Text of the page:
As Catholics, are our good works enough to get us over the finishing line or must there be an essential element of faith that works in tandem with our good deeds to get us there?
As Catholics living in the 3rd millennia do we acknowledge and understand St. Pauls reference to Abraham “as the father of all nations;” or the patriarch of the covenanted people of Israel?
What do today’s readings and the above questions have to do with the predicament that we as a nation and members of a global family find ourselves in at present. I am referring particularly to the result of last weeks referendum and the escalation of the situation between Israelis and Palestinians in Gaza?
It is quite easy for us to interpret Paul’s message to the Romans as justifying the life of a Christian by faith alone. We all to often make this mistake.
Paul’s letter demonstrates how “righteousness comes through faith” rather than works.
As Catholics we often ignore this message, often pointing to counter-arguments such as, “faith without works is dead.”
But this argument over “faith versus works,” in my opinion is flawed because it fails to address the fundamental message of Romans 4:13 -18. This is related to how St. Paul interprets and reconceives Abraham as “father of many nations”.
I have no issue with the notion that “righteousness comes through faith.” However, I do have an issue when the righteous, an elite faith group excludes others.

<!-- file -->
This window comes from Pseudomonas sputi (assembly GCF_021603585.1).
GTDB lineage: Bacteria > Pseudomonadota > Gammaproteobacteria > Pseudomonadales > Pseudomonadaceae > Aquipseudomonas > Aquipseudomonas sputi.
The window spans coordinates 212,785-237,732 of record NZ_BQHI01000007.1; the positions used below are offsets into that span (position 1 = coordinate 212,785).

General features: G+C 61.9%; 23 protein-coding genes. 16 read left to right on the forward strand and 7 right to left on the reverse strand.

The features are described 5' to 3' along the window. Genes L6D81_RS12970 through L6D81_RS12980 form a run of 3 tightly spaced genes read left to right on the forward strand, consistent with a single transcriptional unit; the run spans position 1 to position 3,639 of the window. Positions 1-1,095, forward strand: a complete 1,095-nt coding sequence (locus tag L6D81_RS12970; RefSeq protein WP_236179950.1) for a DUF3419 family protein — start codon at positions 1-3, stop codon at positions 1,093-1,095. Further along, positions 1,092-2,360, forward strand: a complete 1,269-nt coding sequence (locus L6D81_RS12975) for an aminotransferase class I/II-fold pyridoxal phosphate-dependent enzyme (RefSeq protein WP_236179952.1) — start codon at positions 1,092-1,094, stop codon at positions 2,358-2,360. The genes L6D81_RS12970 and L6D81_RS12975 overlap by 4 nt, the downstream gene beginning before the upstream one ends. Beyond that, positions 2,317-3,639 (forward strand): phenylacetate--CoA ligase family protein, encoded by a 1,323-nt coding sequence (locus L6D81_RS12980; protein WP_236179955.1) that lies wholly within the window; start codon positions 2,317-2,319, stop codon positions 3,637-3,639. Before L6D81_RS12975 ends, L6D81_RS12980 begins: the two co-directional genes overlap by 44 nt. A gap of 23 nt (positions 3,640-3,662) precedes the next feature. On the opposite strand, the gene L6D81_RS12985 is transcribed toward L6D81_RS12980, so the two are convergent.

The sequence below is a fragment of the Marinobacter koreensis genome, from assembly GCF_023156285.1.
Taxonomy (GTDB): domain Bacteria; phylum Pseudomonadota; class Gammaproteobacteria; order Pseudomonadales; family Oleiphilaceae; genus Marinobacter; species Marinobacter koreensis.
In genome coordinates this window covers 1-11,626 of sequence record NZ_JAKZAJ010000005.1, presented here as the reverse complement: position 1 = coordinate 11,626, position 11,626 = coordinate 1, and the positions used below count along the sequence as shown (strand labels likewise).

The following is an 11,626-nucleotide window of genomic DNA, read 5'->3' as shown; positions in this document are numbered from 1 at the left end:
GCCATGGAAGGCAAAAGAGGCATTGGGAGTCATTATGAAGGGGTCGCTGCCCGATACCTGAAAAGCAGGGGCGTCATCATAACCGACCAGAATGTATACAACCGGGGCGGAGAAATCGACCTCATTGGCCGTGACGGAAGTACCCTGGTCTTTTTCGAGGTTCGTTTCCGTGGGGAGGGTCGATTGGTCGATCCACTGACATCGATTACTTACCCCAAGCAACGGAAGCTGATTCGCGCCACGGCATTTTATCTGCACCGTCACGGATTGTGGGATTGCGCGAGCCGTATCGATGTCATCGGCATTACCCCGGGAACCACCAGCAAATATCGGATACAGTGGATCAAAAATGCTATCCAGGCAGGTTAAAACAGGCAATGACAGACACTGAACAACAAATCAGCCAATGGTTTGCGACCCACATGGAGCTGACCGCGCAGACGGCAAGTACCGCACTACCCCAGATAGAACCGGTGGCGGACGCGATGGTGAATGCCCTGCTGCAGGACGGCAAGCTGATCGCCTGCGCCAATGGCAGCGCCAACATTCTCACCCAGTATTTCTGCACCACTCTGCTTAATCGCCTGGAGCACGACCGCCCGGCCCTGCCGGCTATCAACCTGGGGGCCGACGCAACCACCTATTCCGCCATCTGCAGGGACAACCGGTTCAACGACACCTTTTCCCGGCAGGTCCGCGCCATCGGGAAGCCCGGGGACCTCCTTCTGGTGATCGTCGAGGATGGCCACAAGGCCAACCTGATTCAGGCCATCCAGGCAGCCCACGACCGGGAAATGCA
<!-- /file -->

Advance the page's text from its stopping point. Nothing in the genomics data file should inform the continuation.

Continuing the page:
My interpretation of Romans, and what Paul unequivocally does, and goes to great length to point out is that Abraham’s faith does not exclude unbelievers, but rather uses it to include and bring into the fold the Gentiles to build up the Body of Christ.
Faith, and hope can and does open any doors. With this notion in mind, faith opens the door to the outsider. In doing so, it expands the church, seeing it evolve into an expanding community of all nations.
St Paul’s mission to universalise the Body of Christ faced great opposition from the ethnic partisans (Gentiles) in the community in which he ministered to. These individuals threatened the understanding of what it meant to be a child of Abraham” or the “chosen ones” echoing the sentiments of today’s psalm. For the Gentiles that opposed Paul’s teaching, Abraham was the Patriarch of the people of Israel whom God ha made a covenant with, not the “father of many nations”.
Today, our world continues to wrestle in crucial ways with the same challenges that Paul was faced with by his opponents. The greatest challenge facing his communities was that of ethnic reconciliation!
This sadly is also one of the greatest challenges facing us today as a nation, globally and even in our churches.
We are tempted to keep the foreign other out- at a distance due to a resurgence in nationalism; consumerist attitudes tempt us to socialise, worship only with those people of the same socio-economic background as ourselves; those who look, sound and have the same philosophical outlook on life as we do.
I believe that in Romans, Paul challenges us to broaden our vision of who our brothers and sisters are.
The challenge being to follow the witness of Abraham, our father in faith so that our churches, our nation and global societies may incorporate all so that we become communities of many nations.
Michael Schiano has been a member of St. Brigid’s parish since 1990. As a parish member, he has served on the Parish Pastoral Council, Liturgy Committee, and Bereavement Team and is a member of the Passionist Companions. He has been an educator in the Archdiocese and has held positions in middle management and executive leadership positions. He currently works in Aged Care in the roles of Pastoral Care Co-Ordinator at Brigidine House, Randwick; St. Anne’s Hunters Hill; and Chaplaincy, Pastoral Care Officer at Calvary Ryde.